Skip to content
Related Articles

Related Articles

Difference between List comprehension and Lambda in Python

View Discussion
Improve Article
Save Article
  • Difficulty Level : Easy
  • Last Updated : 15 Jul, 2022

List comprehension is an elegant way to define and create a list in Python. We can create lists just like mathematical statements and in one line only. The syntax of list comprehension is easier to grasp. 

A list comprehension generally consists of these parts :

  • Output expression,
  • Input sequence,
  • A variable representing a member of the input sequence and
  • An optional predicate part.

Syntax of list comprehension

List = [expression(i) for i in another_list if filter(i)]

Example: 

Python3




lst = [x ** 2 for x in range(1, 11) if x % 2 == 1]
print(lst)

Output:

[1, 9, 25, 49, 81]

In the above example,

  • x ** 2 is the expression.
  • range (1, 11) is an input sequence or another list.
  • x is the variable.
  • if x % 2 == 1 is predicate part.

What is lambda?

In Python, an anonymous function means that a function is without a name. As we already know the def keyword is used to define the normal functions and the lambda keyword is used to create anonymous functions. It has the following syntax:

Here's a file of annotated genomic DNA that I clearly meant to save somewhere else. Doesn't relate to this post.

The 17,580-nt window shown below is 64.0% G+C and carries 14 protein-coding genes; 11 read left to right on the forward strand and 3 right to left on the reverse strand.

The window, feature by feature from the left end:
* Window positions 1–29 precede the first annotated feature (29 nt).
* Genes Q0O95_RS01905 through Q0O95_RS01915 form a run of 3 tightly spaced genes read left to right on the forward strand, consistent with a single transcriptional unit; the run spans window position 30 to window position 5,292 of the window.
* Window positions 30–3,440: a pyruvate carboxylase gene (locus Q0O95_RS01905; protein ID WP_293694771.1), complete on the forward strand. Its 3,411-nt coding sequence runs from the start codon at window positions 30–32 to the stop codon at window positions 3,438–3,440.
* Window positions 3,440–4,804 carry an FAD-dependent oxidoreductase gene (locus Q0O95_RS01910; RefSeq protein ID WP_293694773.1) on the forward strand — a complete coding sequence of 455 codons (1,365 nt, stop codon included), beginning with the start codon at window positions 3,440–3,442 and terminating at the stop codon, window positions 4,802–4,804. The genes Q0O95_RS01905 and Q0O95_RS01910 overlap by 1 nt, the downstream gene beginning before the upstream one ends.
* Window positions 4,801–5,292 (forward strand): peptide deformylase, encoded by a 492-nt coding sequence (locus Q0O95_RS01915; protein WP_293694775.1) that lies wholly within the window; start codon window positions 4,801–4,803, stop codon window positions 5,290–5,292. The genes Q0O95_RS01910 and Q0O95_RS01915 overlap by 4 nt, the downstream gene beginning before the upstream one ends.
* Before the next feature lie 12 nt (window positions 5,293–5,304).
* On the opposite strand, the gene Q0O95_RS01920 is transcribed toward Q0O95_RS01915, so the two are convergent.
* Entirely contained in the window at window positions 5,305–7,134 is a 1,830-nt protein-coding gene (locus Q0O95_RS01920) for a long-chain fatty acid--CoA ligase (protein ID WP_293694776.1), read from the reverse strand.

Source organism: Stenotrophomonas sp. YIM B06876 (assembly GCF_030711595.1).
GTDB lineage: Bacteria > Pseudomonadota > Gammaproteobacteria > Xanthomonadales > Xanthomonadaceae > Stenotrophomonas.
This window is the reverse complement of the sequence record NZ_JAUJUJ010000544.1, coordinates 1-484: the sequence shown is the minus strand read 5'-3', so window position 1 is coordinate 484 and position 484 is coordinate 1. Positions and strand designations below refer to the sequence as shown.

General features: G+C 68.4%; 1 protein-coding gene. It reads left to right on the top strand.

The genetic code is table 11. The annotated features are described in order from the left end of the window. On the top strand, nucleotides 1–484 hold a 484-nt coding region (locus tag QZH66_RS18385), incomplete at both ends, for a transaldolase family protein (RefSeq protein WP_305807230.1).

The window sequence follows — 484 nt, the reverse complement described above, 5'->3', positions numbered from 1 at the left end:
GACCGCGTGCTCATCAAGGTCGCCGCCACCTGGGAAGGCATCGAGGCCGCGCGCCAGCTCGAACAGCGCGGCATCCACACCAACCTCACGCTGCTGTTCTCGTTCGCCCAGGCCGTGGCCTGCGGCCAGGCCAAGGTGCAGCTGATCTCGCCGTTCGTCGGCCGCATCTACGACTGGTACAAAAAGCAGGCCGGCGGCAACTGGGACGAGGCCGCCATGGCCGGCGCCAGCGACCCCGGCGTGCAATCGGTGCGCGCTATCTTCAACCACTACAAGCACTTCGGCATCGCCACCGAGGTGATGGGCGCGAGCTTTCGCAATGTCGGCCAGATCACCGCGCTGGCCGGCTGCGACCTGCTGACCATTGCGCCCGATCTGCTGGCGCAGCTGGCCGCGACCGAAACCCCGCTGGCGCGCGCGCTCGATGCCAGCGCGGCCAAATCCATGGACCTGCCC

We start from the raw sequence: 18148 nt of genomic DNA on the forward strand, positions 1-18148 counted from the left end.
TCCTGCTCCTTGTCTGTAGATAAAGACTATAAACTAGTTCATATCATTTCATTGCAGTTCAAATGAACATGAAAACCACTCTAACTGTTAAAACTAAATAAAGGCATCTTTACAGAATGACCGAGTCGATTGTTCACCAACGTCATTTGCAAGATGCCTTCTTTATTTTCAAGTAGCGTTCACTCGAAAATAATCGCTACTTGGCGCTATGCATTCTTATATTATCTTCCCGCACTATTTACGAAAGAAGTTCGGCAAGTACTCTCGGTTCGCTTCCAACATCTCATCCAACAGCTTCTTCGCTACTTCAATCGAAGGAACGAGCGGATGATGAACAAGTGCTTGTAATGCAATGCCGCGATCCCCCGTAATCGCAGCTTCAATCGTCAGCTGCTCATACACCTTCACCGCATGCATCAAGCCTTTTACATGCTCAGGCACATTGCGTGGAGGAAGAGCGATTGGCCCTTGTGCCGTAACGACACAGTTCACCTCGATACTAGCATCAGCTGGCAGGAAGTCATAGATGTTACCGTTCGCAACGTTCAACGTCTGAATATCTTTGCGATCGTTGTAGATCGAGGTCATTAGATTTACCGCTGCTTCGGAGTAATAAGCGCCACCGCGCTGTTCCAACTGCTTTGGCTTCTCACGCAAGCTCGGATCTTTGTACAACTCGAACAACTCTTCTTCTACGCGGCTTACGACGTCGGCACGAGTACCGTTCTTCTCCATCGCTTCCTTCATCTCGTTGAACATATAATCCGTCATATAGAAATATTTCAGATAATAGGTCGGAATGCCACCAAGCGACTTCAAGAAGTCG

Syntax of lambda

lambda arguments : expression

Example: 

Python3




lst = list(map(lambda x: x**2, range(1, 5)))
print(lst)

Output:

[1, 4, 9, 16]

The difference between Lambda and List Comprehension

List Comprehension is used to create lists, Lambda is function that can process like other functions and thus return values or lists. 

Example: 

Python3




# list from range 0 to 10
list_ = [0, 1, 2, 3, 4, 5, 6, 7, 8, 9]
print(list_)
  
# lambda function
lambda_list = list(map(lambda x: x * 2, list_))
 
# Map basically iterates every element
# in the list_ and returns the lambda
# function result
print(lambda_list)
  
# list comprehension
list_comp = [x * 2 for x in list_]
print(list_comp)

Output:

[0, 1, 2, 3, 4, 5, 6, 7, 8, 9]
[0, 2, 4, 6, 8, 10, 12, 14, 16, 18]
[0, 2, 4, 6, 8, 10, 12, 14, 16, 18]

Graphical representation of list comprehension vs lambda + filter

As we can see from the graph that overall list comprehension is much faster than the filter function. The filter is faster for a small list only.

Python3




import numpy as np
import matplotlib.pyplot as plt
import time
 
 
# Compare runtime of both methods
sizes = [i * 10000 for i in range(100)]
 
filter_runtimes = []
list_comp_runtimes = []
 
for lis_size in sizes:
 
    lst = list(range(lis_size))
 
    # Get time stamps
    time_A = time.time()
    list(filter(lambda x: x % 2, lst))
    time_B = time.time()
    [x for x in lst if x % 2]
    time_C = time.time()
 
    # Calculate runtimes
    filter_runtimes.append((lis_size, time_B - time_A))
    list_comp_runtimes.append((lis_size, time_C - time_B))
 
 
# list comprehension vs. lambda + filter using Matplotlib
 
filt = np.array(filter_runtimes)
lis = np.array(list_comp_runtimes)
 
plt.plot(filt[:, 0], filt[:, 1], label='filter')
plt.plot(lis[:, 0], lis[:, 1], label='list comprehension')
 
plt.xlabel('list size')
plt.ylabel('runtime in seconds)')
 
plt.legend()
plt.show()

Output:

 


My Personal Notes arrow_drop_up
Recommended Articles
Page :

Start Your Coding Journey Now!